He also sees challenges with HR as a profession overall, but also sees an opportunity for the category to improve its reputation. “One of the biggest issues in HR is they forget they are businesspeople first. The advice I give is to learn and understand the business first and make sure you can support the business in your area of expertise.”

Positive Engagement & Profit

Sanders is adamant that employee engagement and development is critical to driving bottom-line results. He says, “If…people are fully engaged, then there is a positive effect on profitability. If…people are not engaged, it has the direct opposite effect. And so it drains profitability.”

He continues on to share a few proven approaches companies take to improve employee engagement. “Making sure people understand what is expected of them, that they interact successfully with coworkers and they are respected in the workplace will result in higher employee engagement profiles.” 

In working with entrepreneurs as well as large companies, Sanders finds another common issue. “There’s an assumption that employees do not need praise.  There’s an attitude of ‘They should be happy they have a job.’ Yet, the reality is that employees do respond to praise. “The most powerful praise I’ve seen is in catching somebody doing something right in a timely manner and simply saying, ‘Thank you.’ It costs you nothing and it has the biggest impact. It makes people loyal and engaged because they realize what they are doing is appreciated,” shares Sanders.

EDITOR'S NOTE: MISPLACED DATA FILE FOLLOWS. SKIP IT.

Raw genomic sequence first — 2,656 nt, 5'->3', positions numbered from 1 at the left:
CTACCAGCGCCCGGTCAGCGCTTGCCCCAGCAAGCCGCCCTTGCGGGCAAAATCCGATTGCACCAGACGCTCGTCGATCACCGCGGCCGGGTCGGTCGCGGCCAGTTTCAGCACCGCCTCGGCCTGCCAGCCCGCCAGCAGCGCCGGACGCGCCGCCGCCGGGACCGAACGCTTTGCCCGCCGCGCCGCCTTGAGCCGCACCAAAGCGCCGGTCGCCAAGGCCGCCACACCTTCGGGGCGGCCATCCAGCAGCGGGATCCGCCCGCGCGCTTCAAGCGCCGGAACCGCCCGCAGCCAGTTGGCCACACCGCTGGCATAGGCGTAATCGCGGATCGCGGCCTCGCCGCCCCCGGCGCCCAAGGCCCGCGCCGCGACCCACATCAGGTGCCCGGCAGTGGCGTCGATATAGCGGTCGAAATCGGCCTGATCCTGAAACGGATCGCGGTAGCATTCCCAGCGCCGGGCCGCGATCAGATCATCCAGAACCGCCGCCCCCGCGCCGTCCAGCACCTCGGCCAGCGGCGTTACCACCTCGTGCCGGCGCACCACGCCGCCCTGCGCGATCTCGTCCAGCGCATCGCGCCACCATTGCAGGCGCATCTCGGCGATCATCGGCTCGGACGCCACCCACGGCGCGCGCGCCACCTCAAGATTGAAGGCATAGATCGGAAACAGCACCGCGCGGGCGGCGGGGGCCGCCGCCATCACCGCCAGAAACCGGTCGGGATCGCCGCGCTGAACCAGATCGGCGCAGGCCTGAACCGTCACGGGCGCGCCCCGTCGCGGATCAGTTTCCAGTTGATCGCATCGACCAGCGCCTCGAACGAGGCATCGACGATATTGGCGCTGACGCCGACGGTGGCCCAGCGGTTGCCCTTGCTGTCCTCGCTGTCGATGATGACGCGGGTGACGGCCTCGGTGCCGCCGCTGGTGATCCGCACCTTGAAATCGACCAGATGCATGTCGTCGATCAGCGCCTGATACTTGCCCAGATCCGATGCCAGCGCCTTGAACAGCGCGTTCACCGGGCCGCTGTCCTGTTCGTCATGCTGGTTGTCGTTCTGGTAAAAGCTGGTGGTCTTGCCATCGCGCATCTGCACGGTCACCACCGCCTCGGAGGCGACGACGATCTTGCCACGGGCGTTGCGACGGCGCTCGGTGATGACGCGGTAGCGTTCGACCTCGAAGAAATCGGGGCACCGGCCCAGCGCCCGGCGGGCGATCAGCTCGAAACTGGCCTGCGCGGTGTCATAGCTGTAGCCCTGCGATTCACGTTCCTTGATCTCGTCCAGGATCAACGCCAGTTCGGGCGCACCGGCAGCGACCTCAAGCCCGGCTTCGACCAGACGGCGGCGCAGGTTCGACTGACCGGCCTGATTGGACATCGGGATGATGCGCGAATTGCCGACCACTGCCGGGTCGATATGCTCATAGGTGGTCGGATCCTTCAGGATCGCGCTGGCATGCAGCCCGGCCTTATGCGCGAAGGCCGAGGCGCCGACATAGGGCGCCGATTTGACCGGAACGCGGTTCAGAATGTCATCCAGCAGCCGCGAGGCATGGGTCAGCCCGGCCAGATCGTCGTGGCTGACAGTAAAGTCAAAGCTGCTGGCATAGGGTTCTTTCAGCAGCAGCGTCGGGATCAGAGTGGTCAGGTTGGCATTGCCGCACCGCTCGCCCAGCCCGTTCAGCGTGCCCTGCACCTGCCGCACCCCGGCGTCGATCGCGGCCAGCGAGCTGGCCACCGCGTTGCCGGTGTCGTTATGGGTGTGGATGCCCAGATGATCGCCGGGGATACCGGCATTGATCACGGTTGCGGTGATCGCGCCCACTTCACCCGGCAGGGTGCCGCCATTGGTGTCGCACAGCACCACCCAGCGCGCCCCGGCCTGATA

What are You Reading?

Sanders is reading, “Five Dysfunctions of A Team by Patrick Lencioni and “Boost Your Interview IQ” by Carole Martin.

How Can People Connect with You?

People can connect with me on LinkedIn, or find out information about GoalSpan at

Remember, do what you love….and show the world how talented you can be, today.

Date: January 13, 2015